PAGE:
These and other various control functions can be programmed into the controller in a known manner to maintain the operating parameters of the working fluid within predetermined limits. A particularly important parameter to monitor is the working fluid pressure on the high pressure side of the system 10, such as between the condenser outlet and the valve 22 inlet. The present invention provides a sensor and method for detecting pressure conditions of the working fluid, particularly in the high pressure liquid portion of the fluid circuit of the heat transfer system 10. Thus, the invention can be used to provide control information to the controller 40 that corresponds to refrigerant pressure, saturation temperature, saturation pressure and the amount of subcooling. The invention also conveniently can be used to detect loss of working fluid. According to an important aspect of the invention, the sensor can be realized in a small compact arrangement using inexpensive electronic components. Thus the benefits of a fully electronic system controller can be realized with accuracy, fast response time and low power consumption.
In accordance with the invention then, and in a preferred embodiment thereof, a high side working fluid sensor for a heat transfer system includes a temperature dependent resistance element 50 that preferably is disposed in direct thermal contact with the working fluid. In this configuration, the resistance element 50 is used to locally heat the working fluid. For the exemplary system described herein, the resistance element 50 is positioned in the fluid circuit near the high pressure inlet port of the expansion valve 22. However, this particular location is exemplary only, and those skilled in the art will readily appreciate that the resistance element 50 can be positioned at any location where it is desired to detect characteristics of the working fluid.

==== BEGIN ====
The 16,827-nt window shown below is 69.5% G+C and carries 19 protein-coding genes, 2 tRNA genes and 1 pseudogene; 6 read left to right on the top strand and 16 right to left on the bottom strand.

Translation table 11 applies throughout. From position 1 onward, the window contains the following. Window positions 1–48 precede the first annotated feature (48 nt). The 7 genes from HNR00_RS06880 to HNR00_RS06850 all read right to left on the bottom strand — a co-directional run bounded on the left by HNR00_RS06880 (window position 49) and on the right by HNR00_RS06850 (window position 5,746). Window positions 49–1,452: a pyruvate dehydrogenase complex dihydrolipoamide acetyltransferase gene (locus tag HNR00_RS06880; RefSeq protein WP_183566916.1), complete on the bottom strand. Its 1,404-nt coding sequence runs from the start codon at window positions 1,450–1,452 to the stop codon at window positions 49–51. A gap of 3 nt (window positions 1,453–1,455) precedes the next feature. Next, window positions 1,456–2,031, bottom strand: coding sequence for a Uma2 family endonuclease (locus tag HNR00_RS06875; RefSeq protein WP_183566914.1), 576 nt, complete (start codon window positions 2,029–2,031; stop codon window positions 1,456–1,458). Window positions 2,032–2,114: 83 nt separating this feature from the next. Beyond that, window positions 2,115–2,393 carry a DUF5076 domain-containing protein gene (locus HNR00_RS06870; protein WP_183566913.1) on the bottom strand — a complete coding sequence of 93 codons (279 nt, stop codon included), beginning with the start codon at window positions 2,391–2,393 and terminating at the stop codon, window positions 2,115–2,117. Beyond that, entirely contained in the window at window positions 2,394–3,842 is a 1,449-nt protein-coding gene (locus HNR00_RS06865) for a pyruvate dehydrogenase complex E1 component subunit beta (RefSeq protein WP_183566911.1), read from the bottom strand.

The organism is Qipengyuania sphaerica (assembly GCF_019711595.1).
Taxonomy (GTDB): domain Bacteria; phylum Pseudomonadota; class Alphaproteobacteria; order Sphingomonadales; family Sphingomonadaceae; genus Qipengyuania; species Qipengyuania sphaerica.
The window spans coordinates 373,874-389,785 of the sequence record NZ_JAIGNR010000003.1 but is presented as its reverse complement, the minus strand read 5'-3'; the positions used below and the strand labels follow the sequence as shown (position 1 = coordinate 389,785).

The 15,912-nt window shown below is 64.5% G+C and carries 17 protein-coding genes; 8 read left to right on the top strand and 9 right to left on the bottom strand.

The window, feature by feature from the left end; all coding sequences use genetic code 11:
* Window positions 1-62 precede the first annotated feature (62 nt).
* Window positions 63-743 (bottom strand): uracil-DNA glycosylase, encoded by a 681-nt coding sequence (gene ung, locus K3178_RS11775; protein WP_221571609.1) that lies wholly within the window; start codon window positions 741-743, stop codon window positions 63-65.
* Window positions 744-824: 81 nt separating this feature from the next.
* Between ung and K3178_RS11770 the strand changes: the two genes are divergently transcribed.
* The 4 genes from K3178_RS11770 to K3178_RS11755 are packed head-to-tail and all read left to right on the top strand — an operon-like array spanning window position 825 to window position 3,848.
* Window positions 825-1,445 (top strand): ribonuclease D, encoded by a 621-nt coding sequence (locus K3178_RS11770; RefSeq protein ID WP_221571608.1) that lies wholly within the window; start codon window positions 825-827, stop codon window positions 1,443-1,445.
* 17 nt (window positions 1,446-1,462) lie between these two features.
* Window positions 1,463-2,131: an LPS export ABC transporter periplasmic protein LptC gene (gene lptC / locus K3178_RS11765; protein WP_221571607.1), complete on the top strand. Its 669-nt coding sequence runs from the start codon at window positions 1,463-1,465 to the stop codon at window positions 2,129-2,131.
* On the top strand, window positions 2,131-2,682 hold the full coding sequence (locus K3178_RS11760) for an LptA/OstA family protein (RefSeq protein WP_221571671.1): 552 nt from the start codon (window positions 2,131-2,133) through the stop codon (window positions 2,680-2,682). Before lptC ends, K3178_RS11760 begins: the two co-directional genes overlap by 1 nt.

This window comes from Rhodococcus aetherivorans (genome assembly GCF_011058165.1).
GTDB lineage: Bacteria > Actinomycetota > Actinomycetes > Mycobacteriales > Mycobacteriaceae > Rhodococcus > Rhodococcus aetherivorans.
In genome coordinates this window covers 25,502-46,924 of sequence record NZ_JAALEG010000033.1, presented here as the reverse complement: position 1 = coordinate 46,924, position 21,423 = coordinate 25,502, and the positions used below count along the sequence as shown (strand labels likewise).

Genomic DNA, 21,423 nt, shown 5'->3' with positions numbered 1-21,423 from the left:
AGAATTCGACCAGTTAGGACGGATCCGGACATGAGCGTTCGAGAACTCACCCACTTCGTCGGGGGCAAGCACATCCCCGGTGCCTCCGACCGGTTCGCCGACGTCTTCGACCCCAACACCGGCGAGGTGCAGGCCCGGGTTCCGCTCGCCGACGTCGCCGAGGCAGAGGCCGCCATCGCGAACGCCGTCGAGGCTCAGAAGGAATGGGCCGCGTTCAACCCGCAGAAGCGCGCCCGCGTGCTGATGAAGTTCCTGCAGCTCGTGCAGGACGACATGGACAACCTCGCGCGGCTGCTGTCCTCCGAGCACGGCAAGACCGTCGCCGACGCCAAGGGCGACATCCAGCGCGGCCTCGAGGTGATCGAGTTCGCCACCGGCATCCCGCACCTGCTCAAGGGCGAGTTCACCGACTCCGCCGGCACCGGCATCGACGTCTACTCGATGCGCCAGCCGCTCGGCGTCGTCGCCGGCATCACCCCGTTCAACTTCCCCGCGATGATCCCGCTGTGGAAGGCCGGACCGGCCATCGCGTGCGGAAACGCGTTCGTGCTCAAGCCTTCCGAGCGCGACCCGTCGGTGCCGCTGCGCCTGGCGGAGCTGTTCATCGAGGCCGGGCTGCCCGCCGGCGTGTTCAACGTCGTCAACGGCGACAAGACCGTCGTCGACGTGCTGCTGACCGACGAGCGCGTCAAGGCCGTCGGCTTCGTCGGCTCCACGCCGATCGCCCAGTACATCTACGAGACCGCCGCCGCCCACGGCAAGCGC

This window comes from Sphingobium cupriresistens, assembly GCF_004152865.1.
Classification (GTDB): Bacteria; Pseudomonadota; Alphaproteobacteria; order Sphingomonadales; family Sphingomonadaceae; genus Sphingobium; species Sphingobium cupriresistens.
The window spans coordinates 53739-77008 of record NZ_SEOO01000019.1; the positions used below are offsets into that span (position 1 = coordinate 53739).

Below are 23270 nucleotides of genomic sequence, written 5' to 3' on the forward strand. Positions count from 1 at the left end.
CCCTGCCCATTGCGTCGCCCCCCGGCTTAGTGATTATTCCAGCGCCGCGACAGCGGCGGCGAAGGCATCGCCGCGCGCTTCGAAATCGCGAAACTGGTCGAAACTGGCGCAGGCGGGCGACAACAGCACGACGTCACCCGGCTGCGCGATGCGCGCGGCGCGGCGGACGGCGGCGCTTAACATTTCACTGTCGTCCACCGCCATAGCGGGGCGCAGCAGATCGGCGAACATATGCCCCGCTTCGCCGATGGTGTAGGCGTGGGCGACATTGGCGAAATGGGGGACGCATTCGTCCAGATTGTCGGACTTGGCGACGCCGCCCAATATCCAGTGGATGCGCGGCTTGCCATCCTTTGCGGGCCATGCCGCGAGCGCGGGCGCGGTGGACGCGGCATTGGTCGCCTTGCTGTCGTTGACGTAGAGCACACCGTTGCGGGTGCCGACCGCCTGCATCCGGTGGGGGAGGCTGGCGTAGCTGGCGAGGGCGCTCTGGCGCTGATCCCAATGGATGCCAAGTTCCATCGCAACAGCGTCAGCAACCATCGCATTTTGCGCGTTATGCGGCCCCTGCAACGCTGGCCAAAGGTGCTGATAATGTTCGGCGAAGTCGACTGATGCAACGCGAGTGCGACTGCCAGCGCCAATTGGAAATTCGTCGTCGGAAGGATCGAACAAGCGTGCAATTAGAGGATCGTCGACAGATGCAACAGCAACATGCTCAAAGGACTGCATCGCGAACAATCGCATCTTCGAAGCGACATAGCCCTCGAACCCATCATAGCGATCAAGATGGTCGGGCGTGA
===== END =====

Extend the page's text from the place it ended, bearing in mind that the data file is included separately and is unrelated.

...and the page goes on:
The resistance element 50 is preferably realized in the form of a thermistor, such as part no. E15SA1B053 available from Victory Engineering. A thermistor is used because it can be easily monitored by the electronic controller 40, and also because it can conveniently be used to heat locally the working fluid by passing current therethrough, and as a fluid ambient temperature sensor. However, the invention is not limited to the use of a thermistor as the resistance element 50, and other devices such as resistance temperature devices (RTDs), or a temperature sensor in combination with a separate heating element, could be used, just to name a few alternatives. Because the resistance element 50 is used to heat locally the refrigerant, the element 50 is preferably disposed in a side cavity of the fluid circuit in a region of lower or small fluid velocity. The side cavity need not be large but rather simply large enough to provide some isolation from the liquid line. The cavity is also preferably located at the bottom of the liquid line to reduce the effects of flash gas. Flash gas can occur under sudden changes in compressor speeds but is typically only a short duration phenomena. However, the high side sensor could mistake flash gas for loss of charge or produce false pressure data. By positioning the element 50 at the bottom of the liquid line, flash gas effects are reduced.
The thermistor 50, of course, includes two electrical leads 52 that are connected to a control circuit 60 that preferably is included as part of the system controller 40. The thermistor leads 52 can be connected to the control circuit 60 via the multiwire cable 22a which, as described above, also includes electrical leads for connecting the expansion valve to the system controller 40. It is important to recognize, however, that the invention does not have to be used as part of an overall refrigeration management controller, and in fact can be used as a separate sensor module. In other words, the control circuit 60 that is used to actuate and monitor the thermistor 50 can be conveniently incorporated into the overall system controller 40, or just as easily be realized as a discrete stand alone circuit or as a separate circuit module connected to the system controller 40.